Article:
Remember when you couldn't go to a restaurant without coming across yet another flourless chocolate cake? And when that trend finally passed, the chocolate fashion became precious, over-elaborate tastings of this and that. I'm glad that's finally passé. When something is good, you want more than one bite, no?
Over the years, I've loved Sherry Yard's chocolate musings at Spago and Nancy Silverton's thick, gorgeous chocolate pudding. Not to mention Roxana Jullapat's fresh chocolate cherry tart at Cooks County, which I hope she'll be revisiting as soon as cherries come into season later this month. Chocolate is having another moment. Here are three chocolate desserts to try now — one classic, one on its way to that status and the third a brilliant invention.
Yvan Valentin, Artisan Chocolatier
Recently, a friend showed up for dinner with a box of truffles from Yvan Valentin. I didn't recognize the name and hoped they weren't going to be those huge, killingly rich and cloyingly sweet truffles. Instead, these were ineffably light, small as marbles, a barely sweet dark chocolate ganache cloaked in a thin shell of dark chocolate and then rolled in cocoa. Classic and utterly satisfying. Valentin, I found out later, has been around since the early '90s and now has a mail-order business. You want his "old tradition" dark truffles.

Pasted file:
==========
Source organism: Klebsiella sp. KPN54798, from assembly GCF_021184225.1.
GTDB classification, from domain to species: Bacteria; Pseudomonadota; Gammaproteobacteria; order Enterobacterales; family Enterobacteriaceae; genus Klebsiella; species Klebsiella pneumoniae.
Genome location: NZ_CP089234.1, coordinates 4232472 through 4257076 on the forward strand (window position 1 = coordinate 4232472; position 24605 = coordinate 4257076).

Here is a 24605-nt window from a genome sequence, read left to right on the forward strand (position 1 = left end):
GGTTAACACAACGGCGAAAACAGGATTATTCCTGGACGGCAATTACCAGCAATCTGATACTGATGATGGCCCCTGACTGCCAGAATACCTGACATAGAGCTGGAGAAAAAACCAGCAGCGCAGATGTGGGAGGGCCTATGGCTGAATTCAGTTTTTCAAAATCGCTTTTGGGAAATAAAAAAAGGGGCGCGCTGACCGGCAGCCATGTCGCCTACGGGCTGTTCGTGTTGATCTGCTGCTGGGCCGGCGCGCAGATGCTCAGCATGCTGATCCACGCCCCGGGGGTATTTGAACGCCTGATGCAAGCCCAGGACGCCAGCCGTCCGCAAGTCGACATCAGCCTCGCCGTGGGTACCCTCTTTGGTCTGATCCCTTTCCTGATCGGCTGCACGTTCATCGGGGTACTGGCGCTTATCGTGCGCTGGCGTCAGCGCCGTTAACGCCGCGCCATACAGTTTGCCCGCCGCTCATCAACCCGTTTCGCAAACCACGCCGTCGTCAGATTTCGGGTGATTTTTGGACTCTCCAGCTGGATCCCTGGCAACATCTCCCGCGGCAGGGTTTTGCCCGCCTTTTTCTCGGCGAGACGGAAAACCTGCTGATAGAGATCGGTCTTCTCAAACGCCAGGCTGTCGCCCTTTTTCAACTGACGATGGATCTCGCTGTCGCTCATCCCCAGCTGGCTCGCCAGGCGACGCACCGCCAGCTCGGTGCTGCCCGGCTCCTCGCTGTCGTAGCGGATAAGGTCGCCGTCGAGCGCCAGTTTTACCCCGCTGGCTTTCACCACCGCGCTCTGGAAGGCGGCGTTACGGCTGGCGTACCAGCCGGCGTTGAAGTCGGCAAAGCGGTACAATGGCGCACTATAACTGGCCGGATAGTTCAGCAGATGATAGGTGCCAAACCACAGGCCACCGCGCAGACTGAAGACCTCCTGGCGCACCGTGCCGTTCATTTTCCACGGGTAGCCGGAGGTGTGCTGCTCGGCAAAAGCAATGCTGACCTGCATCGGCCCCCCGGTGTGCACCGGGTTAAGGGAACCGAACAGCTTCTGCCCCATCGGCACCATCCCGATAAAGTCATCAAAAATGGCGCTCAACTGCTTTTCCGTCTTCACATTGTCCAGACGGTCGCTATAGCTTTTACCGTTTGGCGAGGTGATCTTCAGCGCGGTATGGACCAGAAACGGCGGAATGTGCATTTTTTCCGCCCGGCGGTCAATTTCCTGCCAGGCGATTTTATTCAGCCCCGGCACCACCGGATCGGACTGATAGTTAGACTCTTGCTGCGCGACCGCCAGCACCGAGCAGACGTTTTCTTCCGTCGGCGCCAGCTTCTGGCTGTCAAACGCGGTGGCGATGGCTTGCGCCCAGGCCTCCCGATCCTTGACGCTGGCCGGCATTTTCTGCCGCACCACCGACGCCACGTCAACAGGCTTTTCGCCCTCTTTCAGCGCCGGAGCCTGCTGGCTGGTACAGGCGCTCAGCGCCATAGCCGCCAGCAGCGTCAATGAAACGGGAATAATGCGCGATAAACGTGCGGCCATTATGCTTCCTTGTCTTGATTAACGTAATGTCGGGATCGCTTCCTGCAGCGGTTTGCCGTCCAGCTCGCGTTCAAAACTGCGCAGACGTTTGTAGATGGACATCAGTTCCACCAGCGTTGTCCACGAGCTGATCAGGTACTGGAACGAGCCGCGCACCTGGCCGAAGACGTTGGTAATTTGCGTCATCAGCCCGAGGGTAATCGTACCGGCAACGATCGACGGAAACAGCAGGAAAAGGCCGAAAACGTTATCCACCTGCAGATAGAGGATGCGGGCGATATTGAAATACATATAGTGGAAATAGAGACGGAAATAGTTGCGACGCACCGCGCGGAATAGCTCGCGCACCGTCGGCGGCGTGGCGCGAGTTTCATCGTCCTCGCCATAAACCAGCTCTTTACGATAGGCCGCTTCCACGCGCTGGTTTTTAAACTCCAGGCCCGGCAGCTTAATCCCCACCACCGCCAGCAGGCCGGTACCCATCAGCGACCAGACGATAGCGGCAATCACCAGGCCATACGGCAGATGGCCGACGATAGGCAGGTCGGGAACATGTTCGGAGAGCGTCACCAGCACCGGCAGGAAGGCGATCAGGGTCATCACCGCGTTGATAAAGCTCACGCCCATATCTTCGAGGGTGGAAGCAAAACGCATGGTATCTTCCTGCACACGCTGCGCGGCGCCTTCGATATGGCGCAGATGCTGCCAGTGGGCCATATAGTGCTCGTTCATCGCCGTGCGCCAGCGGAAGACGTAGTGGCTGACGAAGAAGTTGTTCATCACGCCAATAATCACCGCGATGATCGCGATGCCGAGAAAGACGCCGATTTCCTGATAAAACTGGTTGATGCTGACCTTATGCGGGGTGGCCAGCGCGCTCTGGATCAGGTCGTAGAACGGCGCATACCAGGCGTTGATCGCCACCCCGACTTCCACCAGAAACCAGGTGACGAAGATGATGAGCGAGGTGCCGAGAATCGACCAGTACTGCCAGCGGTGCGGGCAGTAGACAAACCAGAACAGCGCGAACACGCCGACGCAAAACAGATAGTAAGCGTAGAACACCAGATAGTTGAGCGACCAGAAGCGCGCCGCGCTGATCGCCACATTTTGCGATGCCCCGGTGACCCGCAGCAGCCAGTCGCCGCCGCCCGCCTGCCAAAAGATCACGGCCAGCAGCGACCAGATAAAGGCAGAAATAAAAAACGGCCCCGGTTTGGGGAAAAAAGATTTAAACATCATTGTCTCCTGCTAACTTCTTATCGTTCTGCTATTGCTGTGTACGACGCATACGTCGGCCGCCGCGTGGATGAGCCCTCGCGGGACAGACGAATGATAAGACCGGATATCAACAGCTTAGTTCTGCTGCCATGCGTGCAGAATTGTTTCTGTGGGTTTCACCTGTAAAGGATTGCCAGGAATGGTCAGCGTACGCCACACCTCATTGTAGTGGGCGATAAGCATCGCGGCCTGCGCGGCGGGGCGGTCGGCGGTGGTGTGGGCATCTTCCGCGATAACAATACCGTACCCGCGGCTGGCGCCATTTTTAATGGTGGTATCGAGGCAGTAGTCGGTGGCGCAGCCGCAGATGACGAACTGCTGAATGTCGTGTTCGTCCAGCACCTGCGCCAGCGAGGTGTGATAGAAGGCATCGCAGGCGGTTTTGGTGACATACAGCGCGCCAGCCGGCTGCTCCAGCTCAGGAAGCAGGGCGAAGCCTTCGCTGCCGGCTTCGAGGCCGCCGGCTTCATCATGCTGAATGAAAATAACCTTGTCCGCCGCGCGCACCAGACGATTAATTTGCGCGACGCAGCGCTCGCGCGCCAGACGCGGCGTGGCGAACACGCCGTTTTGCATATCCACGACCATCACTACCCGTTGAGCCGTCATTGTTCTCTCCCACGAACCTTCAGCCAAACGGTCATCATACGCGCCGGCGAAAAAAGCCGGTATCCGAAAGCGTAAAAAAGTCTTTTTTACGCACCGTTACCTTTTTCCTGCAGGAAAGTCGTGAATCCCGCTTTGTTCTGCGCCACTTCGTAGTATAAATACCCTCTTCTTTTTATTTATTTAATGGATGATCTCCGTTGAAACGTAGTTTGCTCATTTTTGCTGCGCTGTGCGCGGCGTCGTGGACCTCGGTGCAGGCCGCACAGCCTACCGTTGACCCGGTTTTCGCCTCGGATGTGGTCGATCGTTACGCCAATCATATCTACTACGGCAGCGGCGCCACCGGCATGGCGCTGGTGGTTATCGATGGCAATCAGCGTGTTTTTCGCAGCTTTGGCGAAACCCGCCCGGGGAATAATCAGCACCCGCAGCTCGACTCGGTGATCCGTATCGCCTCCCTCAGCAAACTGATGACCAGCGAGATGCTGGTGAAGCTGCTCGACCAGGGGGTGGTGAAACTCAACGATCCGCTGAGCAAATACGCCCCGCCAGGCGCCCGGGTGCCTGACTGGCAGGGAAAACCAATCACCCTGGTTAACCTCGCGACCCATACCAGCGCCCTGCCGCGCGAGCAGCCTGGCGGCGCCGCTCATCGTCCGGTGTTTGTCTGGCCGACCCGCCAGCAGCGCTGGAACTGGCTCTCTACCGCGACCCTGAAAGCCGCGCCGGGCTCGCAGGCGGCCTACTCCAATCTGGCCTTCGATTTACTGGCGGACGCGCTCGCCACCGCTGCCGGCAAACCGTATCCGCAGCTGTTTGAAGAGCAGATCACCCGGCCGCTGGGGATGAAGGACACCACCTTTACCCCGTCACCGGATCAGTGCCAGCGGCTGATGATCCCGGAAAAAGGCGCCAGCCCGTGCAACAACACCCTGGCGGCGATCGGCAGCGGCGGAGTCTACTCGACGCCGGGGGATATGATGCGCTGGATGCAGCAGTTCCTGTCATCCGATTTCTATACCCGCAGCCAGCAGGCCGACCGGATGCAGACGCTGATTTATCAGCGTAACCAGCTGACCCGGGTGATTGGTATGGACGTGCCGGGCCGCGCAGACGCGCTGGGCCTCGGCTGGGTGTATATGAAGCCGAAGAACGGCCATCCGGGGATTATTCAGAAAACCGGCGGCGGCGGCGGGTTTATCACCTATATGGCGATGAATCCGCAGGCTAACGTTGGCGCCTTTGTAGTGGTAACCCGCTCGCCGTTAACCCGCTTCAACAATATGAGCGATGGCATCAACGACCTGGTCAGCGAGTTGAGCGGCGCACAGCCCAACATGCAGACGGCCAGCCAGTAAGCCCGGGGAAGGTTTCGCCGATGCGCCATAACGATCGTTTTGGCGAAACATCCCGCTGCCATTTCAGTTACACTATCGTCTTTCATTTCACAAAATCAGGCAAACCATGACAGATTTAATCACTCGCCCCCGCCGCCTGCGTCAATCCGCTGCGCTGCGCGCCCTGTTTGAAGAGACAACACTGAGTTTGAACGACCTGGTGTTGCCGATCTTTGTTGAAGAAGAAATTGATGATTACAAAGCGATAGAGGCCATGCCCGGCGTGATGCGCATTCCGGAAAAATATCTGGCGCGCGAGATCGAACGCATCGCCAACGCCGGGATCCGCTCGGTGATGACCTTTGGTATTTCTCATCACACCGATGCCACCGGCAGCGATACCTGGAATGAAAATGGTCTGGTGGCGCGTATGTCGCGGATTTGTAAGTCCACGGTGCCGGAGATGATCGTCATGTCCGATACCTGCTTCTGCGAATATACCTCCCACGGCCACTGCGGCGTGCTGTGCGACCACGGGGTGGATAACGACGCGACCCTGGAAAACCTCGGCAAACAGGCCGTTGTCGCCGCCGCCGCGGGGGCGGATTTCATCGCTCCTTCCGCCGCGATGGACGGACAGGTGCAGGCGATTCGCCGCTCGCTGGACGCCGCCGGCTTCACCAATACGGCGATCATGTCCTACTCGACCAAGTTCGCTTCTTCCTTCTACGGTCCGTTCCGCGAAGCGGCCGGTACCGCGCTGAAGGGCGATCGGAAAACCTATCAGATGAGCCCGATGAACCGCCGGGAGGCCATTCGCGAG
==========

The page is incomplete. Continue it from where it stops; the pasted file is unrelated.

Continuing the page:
3514 W. Jefferson Blvd. (at Crenshaw Boulevard), Los Angeles, (323) 731-1122, http://www.yvanvalentin.com. Dark truffles, $11.50 for 1/2 pound box.
I once knew a kid so entranced with Bouchon's signature dessert, he'd bake it again and again, running up a huge bill in the finest chocolate and butter. These fat cork-shaped chocolate cakes can have that effect on anyone. (The recipe is in the Bouchon cookbook.) At Bouchon in Beverly Hills, they're featured every night. Don't hesitate. Order them for a hit of chocolate that goes straight to the vein. It's the texture that's so perfect, halfway between a soufflé and a brownie.
235 N. Canon Drive, Beverly Hills; (310) 271-9910. Bouchons, $13.50.
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Lunch at John Sedlar's unique Latin-inspired restaurant downtown is always an adventure. I rarely have dessert at lunch, but someone else ordered the chocolate cake. I took a bite and got a hit of dark chocolate and chile. Kaboom! Called Xochimilco, it's made with Colombian dark chocolate and dried ancho and pasillo chile powder, served with "guacamole frosting," a mix of avocado, heavy creme and lime juice. Sedlar (with the help of Martin Duron) was inspired to make it after Mexican chef Patricia Quintana took him to Xochimilco in Mexico City to see Frida Kahlo's art.
1050 S. Flower St., Los Angeles, (213) 749-1460, http://www.riverarestaurant.com, Xochimilco, $8.